Hippocrates cured many illnesses—and then fell ill and died. The Chaldaeans predicted the deaths of many others; in due course their own hour arrived.

(Meditations by Marcus Aurelius, translated by Gregory Hays.)

My misunderstanding is why the word deaths is used with the here. There is no context preceding this sentence in which we could find information about the Chaldaeans' predictions, so would the meaning change if the is left out?

In the other hand, there is no article before many illnesses. What's the difference between these two cases?

  • Short answer: we use the because we're talking about specific deaths. Not just any deaths, but the specific deaths of many others.
    – stangdon
    Feb 8, 2022 at 15:53
  • @stangdon why then we don't do the same with many illnesses? The author is setting apart the deaths predicted by the Chaldaeans but in relation to Hippocrates's work just saying about "some, though many, illnesses". My only thought it's due to the word many: it should be used with the as long as we emphasize that each member of an aforementioned group is concerned (1, 2), and that is not the case. So could we say something like Hippocrates perfectly cured the illnesses? Feb 8, 2022 at 16:22
  • Because there's nothing specific about the illnesses in the sentence. If it said "...illnesses that had plagued the people", then the might be appropriate, but as the sentence is written, it isn't specific.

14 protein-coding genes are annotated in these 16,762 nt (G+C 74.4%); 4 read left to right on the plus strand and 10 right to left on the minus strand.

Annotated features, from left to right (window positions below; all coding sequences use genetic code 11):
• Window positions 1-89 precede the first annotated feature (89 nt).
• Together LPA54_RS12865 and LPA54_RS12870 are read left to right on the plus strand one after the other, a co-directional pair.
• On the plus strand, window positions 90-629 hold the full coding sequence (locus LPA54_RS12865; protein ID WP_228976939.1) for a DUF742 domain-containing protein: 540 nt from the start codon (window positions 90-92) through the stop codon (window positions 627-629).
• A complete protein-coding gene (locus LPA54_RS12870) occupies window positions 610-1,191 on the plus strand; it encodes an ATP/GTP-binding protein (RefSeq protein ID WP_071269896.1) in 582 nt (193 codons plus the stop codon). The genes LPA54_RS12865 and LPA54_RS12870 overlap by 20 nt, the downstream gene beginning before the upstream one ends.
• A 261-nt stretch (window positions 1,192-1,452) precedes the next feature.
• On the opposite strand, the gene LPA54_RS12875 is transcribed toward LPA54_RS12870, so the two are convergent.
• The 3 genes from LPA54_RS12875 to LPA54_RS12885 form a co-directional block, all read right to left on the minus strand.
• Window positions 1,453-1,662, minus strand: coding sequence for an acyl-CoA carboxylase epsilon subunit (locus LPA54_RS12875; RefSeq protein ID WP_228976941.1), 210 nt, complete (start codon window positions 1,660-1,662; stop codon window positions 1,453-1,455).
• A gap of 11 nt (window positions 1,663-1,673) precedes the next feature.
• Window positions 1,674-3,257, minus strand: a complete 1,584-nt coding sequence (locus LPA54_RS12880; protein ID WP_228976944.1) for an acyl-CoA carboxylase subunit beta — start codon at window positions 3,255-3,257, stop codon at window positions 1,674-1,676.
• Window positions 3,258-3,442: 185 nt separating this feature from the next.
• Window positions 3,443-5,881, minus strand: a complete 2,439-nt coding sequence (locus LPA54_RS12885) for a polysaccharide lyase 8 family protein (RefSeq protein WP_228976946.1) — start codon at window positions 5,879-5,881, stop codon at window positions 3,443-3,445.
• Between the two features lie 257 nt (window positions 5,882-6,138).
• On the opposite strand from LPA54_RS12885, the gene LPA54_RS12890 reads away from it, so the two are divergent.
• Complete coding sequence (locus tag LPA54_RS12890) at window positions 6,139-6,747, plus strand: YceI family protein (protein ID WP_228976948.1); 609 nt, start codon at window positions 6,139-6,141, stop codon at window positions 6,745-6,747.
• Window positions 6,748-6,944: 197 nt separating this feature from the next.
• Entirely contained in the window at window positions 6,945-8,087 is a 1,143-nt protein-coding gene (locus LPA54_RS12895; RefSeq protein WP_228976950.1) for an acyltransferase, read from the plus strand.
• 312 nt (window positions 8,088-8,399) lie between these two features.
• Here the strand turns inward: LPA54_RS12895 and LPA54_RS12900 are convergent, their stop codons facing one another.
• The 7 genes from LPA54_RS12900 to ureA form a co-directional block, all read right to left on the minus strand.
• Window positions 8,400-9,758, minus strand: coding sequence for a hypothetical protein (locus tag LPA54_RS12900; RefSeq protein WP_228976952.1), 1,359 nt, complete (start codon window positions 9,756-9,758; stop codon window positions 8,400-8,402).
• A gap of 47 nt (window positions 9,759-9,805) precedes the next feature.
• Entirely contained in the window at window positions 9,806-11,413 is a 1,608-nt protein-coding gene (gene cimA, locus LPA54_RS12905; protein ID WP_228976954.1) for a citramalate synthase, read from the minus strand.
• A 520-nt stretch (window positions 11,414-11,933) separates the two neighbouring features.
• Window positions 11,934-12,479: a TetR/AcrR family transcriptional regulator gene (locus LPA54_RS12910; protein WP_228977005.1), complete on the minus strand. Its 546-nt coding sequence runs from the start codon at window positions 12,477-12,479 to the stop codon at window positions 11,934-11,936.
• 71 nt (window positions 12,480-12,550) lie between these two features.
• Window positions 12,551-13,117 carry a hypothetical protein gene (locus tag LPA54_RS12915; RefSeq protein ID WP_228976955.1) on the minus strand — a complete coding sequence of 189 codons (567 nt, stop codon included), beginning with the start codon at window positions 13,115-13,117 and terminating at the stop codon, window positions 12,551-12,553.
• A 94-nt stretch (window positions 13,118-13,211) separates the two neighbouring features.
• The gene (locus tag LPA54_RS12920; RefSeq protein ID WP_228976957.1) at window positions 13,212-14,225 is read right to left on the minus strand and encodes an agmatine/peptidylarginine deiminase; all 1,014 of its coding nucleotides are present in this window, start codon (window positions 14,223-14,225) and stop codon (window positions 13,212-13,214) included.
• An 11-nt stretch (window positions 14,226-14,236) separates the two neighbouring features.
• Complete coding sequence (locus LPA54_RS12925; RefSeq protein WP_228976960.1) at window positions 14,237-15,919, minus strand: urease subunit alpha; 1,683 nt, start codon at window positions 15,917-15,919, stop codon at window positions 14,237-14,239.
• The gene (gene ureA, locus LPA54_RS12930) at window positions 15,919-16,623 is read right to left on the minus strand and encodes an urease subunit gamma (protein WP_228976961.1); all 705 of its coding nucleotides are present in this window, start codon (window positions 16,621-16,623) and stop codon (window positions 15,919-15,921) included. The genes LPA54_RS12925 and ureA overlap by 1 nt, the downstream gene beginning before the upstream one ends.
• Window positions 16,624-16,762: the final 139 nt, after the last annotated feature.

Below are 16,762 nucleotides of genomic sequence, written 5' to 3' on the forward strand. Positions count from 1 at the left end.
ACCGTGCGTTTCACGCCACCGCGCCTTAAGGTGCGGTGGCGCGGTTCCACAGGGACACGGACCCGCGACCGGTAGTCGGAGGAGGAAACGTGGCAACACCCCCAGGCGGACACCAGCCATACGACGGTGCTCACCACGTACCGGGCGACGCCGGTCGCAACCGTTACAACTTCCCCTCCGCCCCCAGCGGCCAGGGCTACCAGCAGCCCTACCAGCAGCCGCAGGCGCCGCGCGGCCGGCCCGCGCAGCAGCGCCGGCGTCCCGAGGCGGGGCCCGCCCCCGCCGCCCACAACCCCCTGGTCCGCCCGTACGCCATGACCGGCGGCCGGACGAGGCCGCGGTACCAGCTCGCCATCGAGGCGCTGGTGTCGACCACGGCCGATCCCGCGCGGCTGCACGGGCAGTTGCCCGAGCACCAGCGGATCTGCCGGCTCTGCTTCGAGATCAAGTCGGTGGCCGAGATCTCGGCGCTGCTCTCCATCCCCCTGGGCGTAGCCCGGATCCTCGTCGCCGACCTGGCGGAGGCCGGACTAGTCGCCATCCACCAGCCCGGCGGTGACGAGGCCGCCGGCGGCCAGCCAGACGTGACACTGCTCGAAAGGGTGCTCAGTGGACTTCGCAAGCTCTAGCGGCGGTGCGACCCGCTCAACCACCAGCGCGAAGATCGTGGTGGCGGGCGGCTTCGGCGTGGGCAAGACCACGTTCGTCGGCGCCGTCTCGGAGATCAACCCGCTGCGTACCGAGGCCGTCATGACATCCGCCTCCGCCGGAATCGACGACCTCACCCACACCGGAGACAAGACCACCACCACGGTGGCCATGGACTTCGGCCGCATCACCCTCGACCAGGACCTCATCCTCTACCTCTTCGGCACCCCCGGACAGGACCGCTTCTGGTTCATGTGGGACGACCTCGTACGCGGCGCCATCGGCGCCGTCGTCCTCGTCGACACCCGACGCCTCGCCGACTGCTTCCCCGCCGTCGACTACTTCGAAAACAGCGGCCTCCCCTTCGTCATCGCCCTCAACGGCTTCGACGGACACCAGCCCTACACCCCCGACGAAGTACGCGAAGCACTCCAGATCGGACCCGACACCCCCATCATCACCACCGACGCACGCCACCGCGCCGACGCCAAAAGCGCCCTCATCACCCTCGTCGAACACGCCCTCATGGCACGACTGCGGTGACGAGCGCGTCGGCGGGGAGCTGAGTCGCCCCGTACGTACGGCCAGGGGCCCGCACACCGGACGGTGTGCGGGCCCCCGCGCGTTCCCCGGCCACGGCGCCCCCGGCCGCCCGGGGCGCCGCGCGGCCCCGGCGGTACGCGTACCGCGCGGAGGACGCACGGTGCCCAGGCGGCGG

– stangdon
    Feb 8, 2022 at 16:51

1 Answer 1


Each person is born once and dies once, so we speak of the birth of X and the death of X as specific moments in their story. Here, the deaths of many [people] are referred to.

The translator could have said

The Chaldaeans predicted many deaths.

  • Is it possible to say The Chaldaeans predicted the many deaths.? There are answers on ELL in which their authors are stating that an expression the many may be used as long as we are trying to emphasize that each member of an aforementioned group is concerned (1, 2). But can we use it just to set apart the [many] predicted deaths or would it sound wrong? Feb 8, 2022 at 16:49
  • The many people who have written to us (as in your first link) means the people who have written to us, of whom there were many. You can't say The Chaldaeans predicted the many deaths without saying something more about those deaths, such as which occurred in the epidemic. Feb 8, 2022 at 17:37

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